“Just take it from me, I’m older than you” is a statement I’ve heard from family members, supervisors and mentors throughout my life. I’ve learned much from people older than me, and have avoided costly mistakes through their wisdom and guidance.
However, in my youth mentoring research as well as in my personal and professional experience, I found young people are often ignored simply because of their age. Depending on the young person’s identities (race, gender, economic class), this dynamic can be even more complicated.
Because someone is younger doesn’t mean they have nothing of value to contribute. In my research, I found mentors often learn from their mentees and grow in a number of ways thanks to their experience of mentoring younger people.
Think of the young people you’ve encountered: Many undoubtedly have identities and experiences that are different from yours, and that can add a new perspective to your world view. Consider what you might learn from a young adult simply by asking what it was like to be a high school student during the height of the COVID-19 pandemic.
In my research with teachers and mentors, I have found the specific insights of young people on current events result in a great deal of growth and introspection among the adults. One of society’s most underutilized resources is the expertise of our young people regarding important issues.
People older than 50 hold powerful positions in our society, such as judges, corporate executive officers and higher education administrators. Young people are provided little opportunity to share their insights with these leaders, despite the fact that their generation is most likely to be impacted by decisions made by these people in the long term. For example, as a demographic, young people are going to be disproportionately impacted by the U.S. Supreme Court’s decision to overturn Roe v. Wade. Age is a critical factor to consider when it comes to many other issues such as student debt, first-time homebuying, climate change and homelessness.
To develop holistic and context-specific solutions to complex issues, we need the perspectives of people from across age ranges and backgrounds. Ironically, some of the most impactful social movements and policy reforms in the United States have been led by young people: the Student Nonviolent Coordinating Committee’s contribution to the Civil Rights Movement; the young people who led the disability rights movement; and the survivors of school shootings who lead the call for school safety reform. Where would the U.S. be if not for the contributions of some of our youngest citizens?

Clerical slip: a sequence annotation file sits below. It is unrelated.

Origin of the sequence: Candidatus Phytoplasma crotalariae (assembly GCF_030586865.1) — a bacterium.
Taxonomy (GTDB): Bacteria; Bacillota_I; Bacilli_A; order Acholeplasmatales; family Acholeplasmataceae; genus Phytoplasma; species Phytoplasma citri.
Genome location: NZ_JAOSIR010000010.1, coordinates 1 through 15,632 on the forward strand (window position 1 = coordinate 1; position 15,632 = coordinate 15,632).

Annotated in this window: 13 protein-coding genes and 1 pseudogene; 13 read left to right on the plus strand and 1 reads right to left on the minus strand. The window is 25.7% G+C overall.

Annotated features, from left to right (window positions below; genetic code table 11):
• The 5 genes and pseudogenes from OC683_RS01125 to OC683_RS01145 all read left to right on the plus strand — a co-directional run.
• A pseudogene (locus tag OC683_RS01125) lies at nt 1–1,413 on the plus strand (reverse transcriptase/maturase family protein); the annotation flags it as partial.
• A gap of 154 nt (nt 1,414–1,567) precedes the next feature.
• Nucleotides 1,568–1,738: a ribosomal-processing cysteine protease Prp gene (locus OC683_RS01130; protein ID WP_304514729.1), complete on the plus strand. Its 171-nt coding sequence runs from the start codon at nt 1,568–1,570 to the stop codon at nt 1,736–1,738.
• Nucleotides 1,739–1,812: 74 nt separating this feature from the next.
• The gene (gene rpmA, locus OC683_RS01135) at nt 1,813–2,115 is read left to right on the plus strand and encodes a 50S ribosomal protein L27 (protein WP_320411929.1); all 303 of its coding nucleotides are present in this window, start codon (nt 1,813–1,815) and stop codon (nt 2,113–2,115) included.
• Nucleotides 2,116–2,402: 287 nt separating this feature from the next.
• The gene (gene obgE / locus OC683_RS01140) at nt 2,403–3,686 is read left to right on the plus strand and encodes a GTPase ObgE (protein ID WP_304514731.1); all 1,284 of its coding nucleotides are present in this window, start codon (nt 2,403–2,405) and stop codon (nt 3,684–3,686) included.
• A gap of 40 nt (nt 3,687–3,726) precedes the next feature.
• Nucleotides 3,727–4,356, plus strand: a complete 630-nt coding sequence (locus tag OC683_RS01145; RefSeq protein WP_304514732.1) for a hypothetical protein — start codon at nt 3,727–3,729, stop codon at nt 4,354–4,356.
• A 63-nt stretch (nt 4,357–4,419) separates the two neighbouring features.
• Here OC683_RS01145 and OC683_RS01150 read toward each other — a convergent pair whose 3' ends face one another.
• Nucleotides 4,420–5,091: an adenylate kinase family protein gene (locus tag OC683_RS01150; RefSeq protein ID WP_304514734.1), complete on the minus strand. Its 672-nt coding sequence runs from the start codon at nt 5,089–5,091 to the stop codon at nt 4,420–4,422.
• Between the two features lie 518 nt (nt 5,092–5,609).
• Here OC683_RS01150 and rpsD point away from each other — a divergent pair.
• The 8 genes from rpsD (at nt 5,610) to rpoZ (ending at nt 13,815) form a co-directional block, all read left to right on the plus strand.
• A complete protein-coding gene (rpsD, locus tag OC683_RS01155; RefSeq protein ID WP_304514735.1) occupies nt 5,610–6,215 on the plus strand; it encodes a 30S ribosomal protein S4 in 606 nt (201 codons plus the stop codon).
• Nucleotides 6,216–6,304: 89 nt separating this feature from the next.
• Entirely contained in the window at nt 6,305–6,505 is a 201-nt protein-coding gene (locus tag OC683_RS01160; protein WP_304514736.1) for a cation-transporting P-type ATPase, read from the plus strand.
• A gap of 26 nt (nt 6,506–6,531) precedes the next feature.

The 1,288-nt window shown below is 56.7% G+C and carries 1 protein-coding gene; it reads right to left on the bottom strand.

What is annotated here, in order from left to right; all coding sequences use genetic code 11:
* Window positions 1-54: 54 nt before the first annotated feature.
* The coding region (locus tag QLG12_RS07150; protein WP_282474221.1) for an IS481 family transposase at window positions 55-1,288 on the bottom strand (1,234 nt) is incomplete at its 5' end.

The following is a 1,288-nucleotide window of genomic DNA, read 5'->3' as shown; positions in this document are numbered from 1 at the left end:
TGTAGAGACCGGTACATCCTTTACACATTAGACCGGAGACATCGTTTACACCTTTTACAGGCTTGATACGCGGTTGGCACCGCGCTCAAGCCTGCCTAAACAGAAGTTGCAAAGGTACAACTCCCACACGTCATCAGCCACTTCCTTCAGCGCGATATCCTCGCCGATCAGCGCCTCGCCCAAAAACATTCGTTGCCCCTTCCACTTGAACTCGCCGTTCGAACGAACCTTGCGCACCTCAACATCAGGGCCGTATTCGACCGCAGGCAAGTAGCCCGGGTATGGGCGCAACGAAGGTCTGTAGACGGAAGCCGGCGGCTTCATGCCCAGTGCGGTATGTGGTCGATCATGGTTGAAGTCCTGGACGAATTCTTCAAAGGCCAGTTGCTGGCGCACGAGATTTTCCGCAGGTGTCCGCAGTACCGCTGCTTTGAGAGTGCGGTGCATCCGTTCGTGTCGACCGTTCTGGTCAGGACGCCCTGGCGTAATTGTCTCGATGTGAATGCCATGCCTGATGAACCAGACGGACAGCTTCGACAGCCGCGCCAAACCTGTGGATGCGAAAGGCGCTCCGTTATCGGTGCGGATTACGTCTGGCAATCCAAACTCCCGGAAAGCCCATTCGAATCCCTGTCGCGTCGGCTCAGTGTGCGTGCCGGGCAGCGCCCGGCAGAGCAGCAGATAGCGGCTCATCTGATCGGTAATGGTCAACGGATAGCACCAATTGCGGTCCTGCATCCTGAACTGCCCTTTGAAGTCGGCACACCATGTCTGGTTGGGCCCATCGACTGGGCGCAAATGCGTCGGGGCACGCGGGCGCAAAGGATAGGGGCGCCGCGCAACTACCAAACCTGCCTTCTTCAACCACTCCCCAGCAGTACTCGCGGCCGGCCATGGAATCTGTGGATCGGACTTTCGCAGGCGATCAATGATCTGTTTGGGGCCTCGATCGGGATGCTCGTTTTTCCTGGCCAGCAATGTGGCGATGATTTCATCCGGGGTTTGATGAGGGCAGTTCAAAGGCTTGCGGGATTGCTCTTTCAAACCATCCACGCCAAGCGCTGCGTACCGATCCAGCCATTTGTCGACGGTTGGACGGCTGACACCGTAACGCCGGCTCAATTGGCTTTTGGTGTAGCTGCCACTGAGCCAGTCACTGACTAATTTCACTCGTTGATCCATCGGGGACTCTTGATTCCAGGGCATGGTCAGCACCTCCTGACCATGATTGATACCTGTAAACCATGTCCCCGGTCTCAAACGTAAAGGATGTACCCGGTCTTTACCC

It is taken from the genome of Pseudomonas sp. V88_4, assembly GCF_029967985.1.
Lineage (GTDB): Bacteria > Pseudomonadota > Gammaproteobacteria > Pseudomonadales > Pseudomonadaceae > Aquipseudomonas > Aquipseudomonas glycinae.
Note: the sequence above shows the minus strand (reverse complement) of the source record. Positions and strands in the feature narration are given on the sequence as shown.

Unquestionably, someone older is always going to have life experiences and wisdom that they can provide to young people, as with age comes knowledge and insight. Nonetheless, young people also have experiences and insights that older adults may not have, like navigating interactions on social media. In order for this country to solve increasingly complex issues, we need to seek out the insights of young people, amplify their voices and empower them to lead.
This means recruiting young people to be a part of local, state, and federal committees and boards that make decisions that impact our everyday lives. We must acknowledge the wealth of resources youth possess, recognize their commitment to social justice and civic engagement, and trust that the knowledge instilled in them by older people will help support meaningful change. The more we empower young people to share their perspectives, the more we all learn, grow and move forward.